A Year of Biblical Womanhoodcomment (0)
September 19, 2013
By Martine Bates Sharp
Rachel Held Evans. Nashville: Thomas Nelson, 2012. 321 pp. (Kindle Version).
Can you say “controversy”? The publication of this book set off a debate, particularly among conservatives — which was a good enough reason for me to decide I needed to read it. I mean, what could possibly be controversial about attempting to spend a year living as instructed by the Scriptures?
Well as it turned out … there was plenty of fodder there. But first, the good part. The book was thoughtfully written by a talented writer who is obviously well versed in biblical doctrine. Her slant was somewhat liberal, but she was raised (in Alabama) by conservative parents and frequently demonstrated her familiarity with conservative beliefs. Additionally the author appeared to be transparent in sharing insights and conviction she experienced during the process. I was humbled and convicted by her apparent openness.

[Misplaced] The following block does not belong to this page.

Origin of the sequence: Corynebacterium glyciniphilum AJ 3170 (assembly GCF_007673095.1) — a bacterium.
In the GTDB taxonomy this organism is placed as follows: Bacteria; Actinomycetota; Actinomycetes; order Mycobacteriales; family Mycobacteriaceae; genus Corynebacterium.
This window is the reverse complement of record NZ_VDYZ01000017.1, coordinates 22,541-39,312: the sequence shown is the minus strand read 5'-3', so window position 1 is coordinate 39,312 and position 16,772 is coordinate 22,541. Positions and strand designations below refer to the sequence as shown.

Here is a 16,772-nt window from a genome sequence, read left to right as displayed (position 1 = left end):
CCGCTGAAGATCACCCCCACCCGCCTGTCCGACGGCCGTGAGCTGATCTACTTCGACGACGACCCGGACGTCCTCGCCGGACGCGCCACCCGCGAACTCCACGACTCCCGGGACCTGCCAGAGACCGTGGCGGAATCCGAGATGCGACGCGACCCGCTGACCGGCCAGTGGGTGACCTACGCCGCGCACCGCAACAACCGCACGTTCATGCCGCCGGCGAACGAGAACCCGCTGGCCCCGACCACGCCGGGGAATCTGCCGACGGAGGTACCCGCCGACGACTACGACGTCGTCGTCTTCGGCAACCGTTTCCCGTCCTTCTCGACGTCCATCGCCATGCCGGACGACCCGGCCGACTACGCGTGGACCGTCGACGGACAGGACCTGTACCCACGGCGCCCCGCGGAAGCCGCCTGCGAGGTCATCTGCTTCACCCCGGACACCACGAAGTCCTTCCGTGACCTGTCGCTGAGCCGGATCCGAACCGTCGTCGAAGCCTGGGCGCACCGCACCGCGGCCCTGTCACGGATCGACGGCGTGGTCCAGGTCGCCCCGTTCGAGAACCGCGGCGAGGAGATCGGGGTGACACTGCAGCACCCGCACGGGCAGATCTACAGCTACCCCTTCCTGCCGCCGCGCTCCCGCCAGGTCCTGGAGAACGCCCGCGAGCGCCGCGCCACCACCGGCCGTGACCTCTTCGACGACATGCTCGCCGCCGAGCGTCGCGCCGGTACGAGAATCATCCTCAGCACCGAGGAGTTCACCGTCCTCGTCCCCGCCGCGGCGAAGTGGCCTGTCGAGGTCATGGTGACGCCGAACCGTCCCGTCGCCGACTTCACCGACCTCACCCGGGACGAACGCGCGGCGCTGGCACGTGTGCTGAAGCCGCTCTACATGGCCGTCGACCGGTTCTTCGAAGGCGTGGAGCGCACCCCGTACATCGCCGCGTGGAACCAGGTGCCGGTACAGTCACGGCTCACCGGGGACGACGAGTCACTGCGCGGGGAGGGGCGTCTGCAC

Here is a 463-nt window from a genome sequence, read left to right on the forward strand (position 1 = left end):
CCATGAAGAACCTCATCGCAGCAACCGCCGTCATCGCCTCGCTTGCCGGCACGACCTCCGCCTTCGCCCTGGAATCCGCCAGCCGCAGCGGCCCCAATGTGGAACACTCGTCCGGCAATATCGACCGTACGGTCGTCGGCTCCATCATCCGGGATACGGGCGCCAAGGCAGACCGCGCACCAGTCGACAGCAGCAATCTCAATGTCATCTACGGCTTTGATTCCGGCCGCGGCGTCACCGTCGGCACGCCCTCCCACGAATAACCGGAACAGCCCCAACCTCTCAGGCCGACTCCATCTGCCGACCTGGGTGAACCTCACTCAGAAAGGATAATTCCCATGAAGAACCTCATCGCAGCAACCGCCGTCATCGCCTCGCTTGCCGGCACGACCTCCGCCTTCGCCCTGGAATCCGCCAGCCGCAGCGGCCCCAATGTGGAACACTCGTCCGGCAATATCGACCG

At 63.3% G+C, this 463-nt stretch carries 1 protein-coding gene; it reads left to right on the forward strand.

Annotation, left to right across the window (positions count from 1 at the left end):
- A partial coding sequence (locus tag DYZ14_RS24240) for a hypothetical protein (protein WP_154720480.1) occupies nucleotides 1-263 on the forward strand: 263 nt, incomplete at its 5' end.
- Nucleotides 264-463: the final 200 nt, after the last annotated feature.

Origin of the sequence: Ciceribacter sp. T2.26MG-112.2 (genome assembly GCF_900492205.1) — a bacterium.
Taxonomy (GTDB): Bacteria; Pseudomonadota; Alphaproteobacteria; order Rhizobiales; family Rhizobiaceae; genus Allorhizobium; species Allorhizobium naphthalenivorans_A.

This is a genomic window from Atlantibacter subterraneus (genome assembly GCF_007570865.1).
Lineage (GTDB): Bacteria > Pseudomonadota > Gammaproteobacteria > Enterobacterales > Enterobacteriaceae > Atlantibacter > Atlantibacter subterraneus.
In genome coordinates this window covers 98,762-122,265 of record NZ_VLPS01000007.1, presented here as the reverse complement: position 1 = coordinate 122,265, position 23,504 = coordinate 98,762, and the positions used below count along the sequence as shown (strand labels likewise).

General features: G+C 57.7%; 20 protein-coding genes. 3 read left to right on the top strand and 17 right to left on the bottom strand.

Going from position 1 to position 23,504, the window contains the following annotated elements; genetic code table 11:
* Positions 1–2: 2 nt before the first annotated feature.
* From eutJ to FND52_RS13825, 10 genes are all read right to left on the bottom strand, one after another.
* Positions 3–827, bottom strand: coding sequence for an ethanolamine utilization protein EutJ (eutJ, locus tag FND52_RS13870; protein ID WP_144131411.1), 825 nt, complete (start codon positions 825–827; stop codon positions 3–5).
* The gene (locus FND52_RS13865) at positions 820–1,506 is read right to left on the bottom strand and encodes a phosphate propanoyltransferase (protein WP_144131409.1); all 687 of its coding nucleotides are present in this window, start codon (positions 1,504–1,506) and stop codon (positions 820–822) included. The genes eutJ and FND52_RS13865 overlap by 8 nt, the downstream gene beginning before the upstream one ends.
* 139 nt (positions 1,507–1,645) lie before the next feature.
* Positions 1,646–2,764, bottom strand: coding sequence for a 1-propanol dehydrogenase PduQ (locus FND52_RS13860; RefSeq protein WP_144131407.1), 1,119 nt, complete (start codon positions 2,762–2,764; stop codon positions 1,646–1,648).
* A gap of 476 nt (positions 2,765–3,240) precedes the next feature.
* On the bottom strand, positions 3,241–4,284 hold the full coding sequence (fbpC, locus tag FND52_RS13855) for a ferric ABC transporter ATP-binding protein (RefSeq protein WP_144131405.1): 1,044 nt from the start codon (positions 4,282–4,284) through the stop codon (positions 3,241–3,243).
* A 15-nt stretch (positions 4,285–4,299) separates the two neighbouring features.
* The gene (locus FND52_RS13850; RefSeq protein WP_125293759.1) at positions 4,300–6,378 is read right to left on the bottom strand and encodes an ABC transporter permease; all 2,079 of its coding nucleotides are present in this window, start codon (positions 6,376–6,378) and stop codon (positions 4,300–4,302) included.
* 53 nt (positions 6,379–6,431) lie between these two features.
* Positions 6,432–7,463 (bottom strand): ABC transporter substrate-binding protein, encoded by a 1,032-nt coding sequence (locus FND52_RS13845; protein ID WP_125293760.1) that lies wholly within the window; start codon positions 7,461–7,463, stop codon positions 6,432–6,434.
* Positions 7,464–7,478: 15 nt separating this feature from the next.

My overwhelming sense as I read through the book was that of a gigantic, yearlong publicity stunt. The author was clear about conducting the experiment for the purpose of writing a book about the experience, but some of her antics seem to have been planned for maximum newsworthiness rather than a genuine attempt at conforming to biblical womanhood. Also the seemingly random mixture of Old Testament and New Testament was confusing — it was hard to understand what biblical womanhood the author was striving for.
I think, rather than controversial, I would describe the book as confusing, but certainly interesting and informative.